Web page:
Reports: Notebook From Colo. Shootings Suspect Arrived At School After Attack
A "suspicious package" that the University of Colorado's medical school in Aurora says was delivered to the school on Monday was "a notebook sent through the mail by suspected killer James Eagan Holmes before [last] Friday morning's massacre," The Denver Post reports.
The Post says it confirmed that news with "a law enforcement official." And it adds that "Fox News, The Wall Street Journal, CBS News, NBC and CNN reported law enforcement sources [said] that the notebook contained drawings about a massacre and was sent to a CU psychiatrist."
"The FBI and other law enforcement agencies refused to confirm the reports to The Associated Press," that wire service says.
Wednesday evening, the university's Anschutz Medical Campus knocked down an earlier Fox News report that the package had been delivered to the school on July 12 — eight days before the shooting rampage at a movie theater in Aurora, that left 12 people dead and 58 wounded — and had gone unopened. In a statement sent to reporters, the school said:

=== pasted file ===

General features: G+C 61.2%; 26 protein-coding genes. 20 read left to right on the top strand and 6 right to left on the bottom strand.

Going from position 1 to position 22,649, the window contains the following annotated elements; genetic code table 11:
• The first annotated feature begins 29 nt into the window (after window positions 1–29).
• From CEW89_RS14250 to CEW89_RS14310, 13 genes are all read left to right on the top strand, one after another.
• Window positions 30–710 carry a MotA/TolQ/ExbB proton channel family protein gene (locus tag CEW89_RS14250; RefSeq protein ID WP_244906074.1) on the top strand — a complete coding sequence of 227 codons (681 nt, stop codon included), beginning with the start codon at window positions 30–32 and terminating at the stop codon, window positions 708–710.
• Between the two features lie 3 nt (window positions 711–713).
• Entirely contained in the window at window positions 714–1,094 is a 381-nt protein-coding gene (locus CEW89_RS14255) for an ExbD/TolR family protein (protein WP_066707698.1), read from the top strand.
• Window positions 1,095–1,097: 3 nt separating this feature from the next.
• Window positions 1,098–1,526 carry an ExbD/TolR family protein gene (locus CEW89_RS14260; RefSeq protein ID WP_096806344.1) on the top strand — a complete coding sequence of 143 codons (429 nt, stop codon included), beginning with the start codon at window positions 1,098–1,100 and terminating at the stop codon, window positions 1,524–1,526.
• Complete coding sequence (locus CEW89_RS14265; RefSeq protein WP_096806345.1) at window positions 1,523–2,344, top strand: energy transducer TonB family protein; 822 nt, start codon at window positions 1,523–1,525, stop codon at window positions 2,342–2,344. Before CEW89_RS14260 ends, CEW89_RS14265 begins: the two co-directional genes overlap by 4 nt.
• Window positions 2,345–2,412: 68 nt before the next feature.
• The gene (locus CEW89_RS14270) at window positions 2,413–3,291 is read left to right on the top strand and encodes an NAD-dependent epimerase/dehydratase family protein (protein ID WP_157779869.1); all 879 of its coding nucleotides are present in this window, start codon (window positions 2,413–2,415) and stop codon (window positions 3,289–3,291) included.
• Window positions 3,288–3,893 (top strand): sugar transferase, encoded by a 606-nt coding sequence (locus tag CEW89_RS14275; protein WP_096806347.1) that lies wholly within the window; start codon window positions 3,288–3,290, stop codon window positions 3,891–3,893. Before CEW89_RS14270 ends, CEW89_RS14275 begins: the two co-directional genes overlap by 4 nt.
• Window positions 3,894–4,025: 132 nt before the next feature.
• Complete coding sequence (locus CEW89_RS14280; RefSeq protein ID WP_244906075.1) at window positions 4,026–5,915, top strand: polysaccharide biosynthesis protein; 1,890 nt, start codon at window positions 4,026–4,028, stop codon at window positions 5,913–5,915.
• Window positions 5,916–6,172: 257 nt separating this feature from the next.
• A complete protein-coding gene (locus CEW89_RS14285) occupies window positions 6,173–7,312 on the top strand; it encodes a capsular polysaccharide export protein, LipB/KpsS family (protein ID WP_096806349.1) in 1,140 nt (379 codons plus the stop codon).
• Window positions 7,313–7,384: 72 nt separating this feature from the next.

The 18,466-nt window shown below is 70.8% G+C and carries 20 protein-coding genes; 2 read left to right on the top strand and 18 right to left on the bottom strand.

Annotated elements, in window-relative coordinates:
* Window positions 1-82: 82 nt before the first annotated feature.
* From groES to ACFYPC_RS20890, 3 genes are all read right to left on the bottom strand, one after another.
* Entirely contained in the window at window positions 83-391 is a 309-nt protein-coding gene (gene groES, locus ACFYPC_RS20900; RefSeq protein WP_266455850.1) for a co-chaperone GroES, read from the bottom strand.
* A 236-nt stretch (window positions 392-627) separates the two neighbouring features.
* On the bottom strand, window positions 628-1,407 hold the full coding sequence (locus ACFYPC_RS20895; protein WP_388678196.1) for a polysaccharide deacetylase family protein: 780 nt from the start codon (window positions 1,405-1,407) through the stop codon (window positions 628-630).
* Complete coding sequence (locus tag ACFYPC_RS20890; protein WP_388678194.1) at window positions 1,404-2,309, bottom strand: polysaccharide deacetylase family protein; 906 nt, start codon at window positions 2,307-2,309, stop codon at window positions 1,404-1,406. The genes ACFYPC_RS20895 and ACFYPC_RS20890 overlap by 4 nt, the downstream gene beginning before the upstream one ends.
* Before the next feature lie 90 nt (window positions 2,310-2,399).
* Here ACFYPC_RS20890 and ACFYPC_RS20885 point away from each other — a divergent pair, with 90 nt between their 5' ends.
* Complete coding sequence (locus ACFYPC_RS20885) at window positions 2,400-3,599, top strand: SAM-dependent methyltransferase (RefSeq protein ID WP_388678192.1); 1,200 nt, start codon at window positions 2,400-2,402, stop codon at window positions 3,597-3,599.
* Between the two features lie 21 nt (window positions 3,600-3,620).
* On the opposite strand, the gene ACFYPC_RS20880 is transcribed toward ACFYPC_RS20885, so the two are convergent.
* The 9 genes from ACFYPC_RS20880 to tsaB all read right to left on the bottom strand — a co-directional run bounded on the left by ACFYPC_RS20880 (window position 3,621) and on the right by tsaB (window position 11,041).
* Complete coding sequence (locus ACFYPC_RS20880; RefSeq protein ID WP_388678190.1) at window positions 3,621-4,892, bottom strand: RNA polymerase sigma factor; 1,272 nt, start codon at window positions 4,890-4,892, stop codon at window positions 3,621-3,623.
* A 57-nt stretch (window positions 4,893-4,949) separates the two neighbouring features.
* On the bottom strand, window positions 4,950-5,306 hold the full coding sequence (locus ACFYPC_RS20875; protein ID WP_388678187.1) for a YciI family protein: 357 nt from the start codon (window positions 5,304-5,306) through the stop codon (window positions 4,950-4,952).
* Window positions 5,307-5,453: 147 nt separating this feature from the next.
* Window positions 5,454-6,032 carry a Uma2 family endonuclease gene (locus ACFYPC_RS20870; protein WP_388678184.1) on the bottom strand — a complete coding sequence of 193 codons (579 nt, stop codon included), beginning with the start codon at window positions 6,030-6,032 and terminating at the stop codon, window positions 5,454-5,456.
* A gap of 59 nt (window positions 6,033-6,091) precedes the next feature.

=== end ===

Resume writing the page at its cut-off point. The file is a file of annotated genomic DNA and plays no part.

"Officials at the University of Colorado Anschutz Medical Campus can confirm that the suspicious package discovered at the Facilities Services building on Monday, July 23, 2012, was delivered to the campus by the United States Postal Service that same day, immediately investigated and turned over to authorities within hours of delivery. This package prompted the building's evacuation at 12:26 p.m. and employees were allowed to return by 3:06 p.m.
"The anonymous Fox News source that the package was received on July 12 and sat on a loading dock is inaccurate.
"We remain unable to discuss anything further on this package in accordance with the order of Judge Sylvester on July 23, 2012."
If the package did indeed contain a notebook Holmes filled with drawings about the massacre, its discovery is reminiscent of the April 2007 delivery to NBC News of a package sent by Virginia Tech killer Seung-Hui Cho.
Cho, who killed 32 people at the school, sent photos and videos to NBC in which he talked about what he was going to do. That package arrived two days after the Virginia Tech attack.